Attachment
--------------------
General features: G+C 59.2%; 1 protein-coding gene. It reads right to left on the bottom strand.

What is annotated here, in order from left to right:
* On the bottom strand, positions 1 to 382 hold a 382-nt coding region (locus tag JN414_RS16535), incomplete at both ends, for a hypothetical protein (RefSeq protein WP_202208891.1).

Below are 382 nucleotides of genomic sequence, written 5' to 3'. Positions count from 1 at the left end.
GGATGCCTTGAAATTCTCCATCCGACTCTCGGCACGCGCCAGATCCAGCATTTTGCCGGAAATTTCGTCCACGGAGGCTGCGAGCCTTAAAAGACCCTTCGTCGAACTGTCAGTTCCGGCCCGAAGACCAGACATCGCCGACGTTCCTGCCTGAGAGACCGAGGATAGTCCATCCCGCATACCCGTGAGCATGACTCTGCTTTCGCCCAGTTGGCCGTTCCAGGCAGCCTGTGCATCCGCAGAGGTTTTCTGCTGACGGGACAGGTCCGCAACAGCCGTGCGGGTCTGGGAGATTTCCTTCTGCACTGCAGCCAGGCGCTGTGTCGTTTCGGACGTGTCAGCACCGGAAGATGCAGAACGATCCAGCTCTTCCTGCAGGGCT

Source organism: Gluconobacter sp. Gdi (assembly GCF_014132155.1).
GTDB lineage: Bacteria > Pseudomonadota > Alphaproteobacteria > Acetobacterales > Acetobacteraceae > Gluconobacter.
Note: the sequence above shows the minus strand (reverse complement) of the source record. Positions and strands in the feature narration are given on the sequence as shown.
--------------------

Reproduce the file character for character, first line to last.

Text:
General features: G+C 59.2%; 1 protein-coding gene. It reads right to left on the bottom strand.

What is annotated here, in order from left to right:
* On the bottom strand, positions 1 to 382 hold a 382-nt coding region (locus tag JN414_RS16535), incomplete at both ends, for a hypothetical protein (RefSeq protein WP_202208891.1).

Below are 382 nucleotides of genomic sequence, written 5' to 3'. Positions count from 1 at the left end.
GGATGCCTTGAAATTCTCCATCCGACTCTCGGCACGCGCCAGATCCAGCATTTTGCCGGAAATTTCGTCCACGGAGGCTGCGAGCCTTAAAAGACCCTTCGTCGAACTGTCAGTTCCGGCCCGAAGACCAGACATCGCCGACGTTCCTGCCTGAGAGACCGAGGATAGTCCATCCCGCATACCCGTGAGCATGACTCTGCTTTCGCCCAGTTGGCCGTTCCAGGCAGCCTGTGCATCCGCAGAGGTTTTCTGCTGACGGGACAGGTCCGCAACAGCCGTGCGGGTCTGGGAGATTTCCTTCTGCACTGCAGCCAGGCGCTGTGTCGTTTCGGACGTGTCAGCACCGGAAGATGCAGAACGATCCAGCTCTTCCTGCAGGGCT

Source organism: Gluconobacter sp. Gdi (assembly GCF_014132155.1).
GTDB lineage: Bacteria > Pseudomonadota > Alphaproteobacteria > Acetobacterales > Acetobacteraceae > Gluconobacter.
Note: the sequence above shows the minus strand (reverse complement) of the source record. Positions and strands in the feature narration are given on the sequence as shown.